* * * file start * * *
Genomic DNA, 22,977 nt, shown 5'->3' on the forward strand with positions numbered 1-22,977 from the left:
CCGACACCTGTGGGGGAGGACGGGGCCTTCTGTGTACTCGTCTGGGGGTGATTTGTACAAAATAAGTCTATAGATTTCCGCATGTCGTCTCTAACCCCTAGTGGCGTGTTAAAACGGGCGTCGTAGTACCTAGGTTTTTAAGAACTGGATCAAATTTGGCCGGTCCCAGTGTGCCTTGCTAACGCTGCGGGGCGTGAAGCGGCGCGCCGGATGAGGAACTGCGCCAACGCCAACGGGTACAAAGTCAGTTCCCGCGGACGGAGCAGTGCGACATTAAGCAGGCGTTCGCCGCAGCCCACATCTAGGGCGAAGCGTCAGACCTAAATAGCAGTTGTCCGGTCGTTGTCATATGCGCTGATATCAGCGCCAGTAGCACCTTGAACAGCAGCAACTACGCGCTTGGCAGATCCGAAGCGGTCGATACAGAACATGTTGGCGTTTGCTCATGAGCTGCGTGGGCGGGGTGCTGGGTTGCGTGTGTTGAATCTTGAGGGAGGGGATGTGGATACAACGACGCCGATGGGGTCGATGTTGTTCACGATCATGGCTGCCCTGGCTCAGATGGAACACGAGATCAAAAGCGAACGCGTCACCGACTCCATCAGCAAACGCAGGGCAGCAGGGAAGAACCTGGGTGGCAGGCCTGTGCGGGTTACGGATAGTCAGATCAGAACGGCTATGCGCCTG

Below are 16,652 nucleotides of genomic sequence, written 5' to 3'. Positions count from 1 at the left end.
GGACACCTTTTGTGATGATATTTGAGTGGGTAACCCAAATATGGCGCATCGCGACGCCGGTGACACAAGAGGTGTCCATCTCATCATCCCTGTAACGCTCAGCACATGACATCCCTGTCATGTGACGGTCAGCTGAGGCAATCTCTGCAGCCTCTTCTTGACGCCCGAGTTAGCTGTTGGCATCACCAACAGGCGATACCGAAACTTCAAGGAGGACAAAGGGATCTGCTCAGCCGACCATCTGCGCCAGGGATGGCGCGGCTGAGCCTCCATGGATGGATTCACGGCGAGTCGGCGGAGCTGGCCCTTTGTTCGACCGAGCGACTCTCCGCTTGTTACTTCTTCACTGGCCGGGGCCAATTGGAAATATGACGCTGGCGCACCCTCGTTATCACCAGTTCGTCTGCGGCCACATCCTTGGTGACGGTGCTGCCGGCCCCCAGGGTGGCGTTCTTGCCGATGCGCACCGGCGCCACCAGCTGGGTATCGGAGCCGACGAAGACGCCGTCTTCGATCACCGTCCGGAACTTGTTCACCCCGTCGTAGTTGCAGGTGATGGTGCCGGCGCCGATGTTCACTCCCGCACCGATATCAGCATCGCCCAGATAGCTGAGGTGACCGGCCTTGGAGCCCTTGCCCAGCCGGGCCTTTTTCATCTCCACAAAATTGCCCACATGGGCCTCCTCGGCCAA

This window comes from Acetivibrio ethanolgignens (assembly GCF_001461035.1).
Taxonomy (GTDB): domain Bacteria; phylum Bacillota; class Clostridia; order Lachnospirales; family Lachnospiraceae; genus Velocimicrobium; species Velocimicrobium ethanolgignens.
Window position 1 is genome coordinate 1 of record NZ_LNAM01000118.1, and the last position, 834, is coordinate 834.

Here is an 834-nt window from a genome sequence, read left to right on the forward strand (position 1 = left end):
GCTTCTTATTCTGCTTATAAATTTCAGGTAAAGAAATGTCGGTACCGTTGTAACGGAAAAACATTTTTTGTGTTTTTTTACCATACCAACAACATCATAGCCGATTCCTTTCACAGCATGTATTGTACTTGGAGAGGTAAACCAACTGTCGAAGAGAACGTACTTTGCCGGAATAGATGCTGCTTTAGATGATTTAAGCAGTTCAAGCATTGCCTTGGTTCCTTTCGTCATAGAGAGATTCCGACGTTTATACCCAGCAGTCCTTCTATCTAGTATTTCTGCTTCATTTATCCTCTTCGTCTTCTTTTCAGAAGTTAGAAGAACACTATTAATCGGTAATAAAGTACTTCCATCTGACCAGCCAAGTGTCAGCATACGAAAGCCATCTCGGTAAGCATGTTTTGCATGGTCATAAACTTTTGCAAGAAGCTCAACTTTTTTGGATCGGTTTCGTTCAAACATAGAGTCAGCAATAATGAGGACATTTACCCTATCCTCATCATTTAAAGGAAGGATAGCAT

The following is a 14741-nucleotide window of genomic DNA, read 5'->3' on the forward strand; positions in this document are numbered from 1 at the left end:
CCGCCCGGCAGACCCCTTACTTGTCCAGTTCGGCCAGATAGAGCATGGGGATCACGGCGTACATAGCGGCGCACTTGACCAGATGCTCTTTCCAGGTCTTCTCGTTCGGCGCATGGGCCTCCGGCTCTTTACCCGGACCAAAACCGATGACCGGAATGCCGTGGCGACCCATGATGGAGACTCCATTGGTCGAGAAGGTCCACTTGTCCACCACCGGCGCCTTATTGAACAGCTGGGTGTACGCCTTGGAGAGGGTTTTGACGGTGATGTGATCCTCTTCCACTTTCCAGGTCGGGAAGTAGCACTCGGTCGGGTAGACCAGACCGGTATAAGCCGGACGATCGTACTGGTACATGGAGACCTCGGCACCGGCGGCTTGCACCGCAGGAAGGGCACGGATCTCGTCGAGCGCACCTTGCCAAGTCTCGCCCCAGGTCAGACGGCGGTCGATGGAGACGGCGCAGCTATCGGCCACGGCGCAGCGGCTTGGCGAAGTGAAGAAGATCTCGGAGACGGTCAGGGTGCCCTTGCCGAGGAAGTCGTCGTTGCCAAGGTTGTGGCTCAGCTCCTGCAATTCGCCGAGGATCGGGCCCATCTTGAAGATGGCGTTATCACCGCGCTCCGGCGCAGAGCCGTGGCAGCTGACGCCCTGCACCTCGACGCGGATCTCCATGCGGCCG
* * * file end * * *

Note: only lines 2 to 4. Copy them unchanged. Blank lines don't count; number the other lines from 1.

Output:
CCGACACCTGTGGGGGAGGACGGGGCCTTCTGTGTACTCGTCTGGGGGTGATTTGTACAAAATAAGTCTATAGATTTCCGCATGTCGTCTCTAACCCCTAGTGGCGTGTTAAAACGGGCGTCGTAGTACCTAGGTTTTTAAGAACTGGATCAAATTTGGCCGGTCCCAGTGTGCCTTGCTAACGCTGCGGGGCGTGAAGCGGCGCGCCGGATGAGGAACTGCGCCAACGCCAACGGGTACAAAGTCAGTTCCCGCGGACGGAGCAGTGCGACATTAAGCAGGCGTTCGCCGCAGCCCACATCTAGGGCGAAGCGTCAGACCTAAATAGCAGTTGTCCGGTCGTTGTCATATGCGCTGATATCAGCGCCAGTAGCACCTTGAACAGCAGCAACTACGCGCTTGGCAGATCCGAAGCGGTCGATACAGAACATGTTGGCGTTTGCTCATGAGCTGCGTGGGCGGGGTGCTGGGTTGCGTGTGTTGAATCTTGAGGGAGGGGATGTGGATACAACGACGCCGATGGGGTCGATGTTGTTCACGATCATGGCTGCCCTGGCTCAGATGGAACACGAGATCAAAAGCGAACGCGTCACCGACTCCATCAGCAAACGCAGGGCAGCAGGGAAGAACCTGGGTGGCAGGCCTGTGCGGGTTACGGATAGTCAGATCAGAACGGCTATGCGCCTG

Below are 16,652 nucleotides of genomic sequence, written 5' to 3'. Positions count from 1 at the left end.
GGACACCTTTTGTGATGATATTTGAGTGGGTAACCCAAATATGGCGCATCGCGACGCCGGTGACACAAGAGGTGTCCATCTCATCATCCCTGTAACGCTCAGCACATGACATCCCTGTCATGTGACGGTCAGCTGAGGCAATCTCTGCAGCCTCTTCTTGACGCCCGAGTTAGCTGTTGGCATCACCAACAGGCGATACCGAAACTTCAAGGAGGACAAAGGGATCTGCTCAGCCGACCATCTGCGCCAGGGATGGCGCGGCTGAGCCTCCATGGATGGATTCACGGCGAGTCGGCGGAGCTGGCCCTTTGTTCGACCGAGCGACTCTCCGCTTGTTACTTCTTCACTGGCCGGGGCCAATTGGAAATATGACGCTGGCGCACCCTCGTTATCACCAGTTCGTCTGCGGCCACATCCTTGGTGACGGTGCTGCCGGCCCCCAGGGTGGCGTTCTTGCCGATGCGCACCGGCGCCACCAGCTGGGTATCGGAGCCGACGAAGACGCCGTCTTCGATCACCGTCCGGAACTTGTTCACCCCGTCGTAGTTGCAGGTGATGGTGCCGGCGCCGATGTTCACTCCCGCACCGATATCAGCATCGCCCAGATAGCTGAGGTGACCGGCCTTGGAGCCCTTGCCCAGCCGGGCCTTTTTCATCTCCACAAAATTGCCCACATGGGCCTCCTCGGCCAA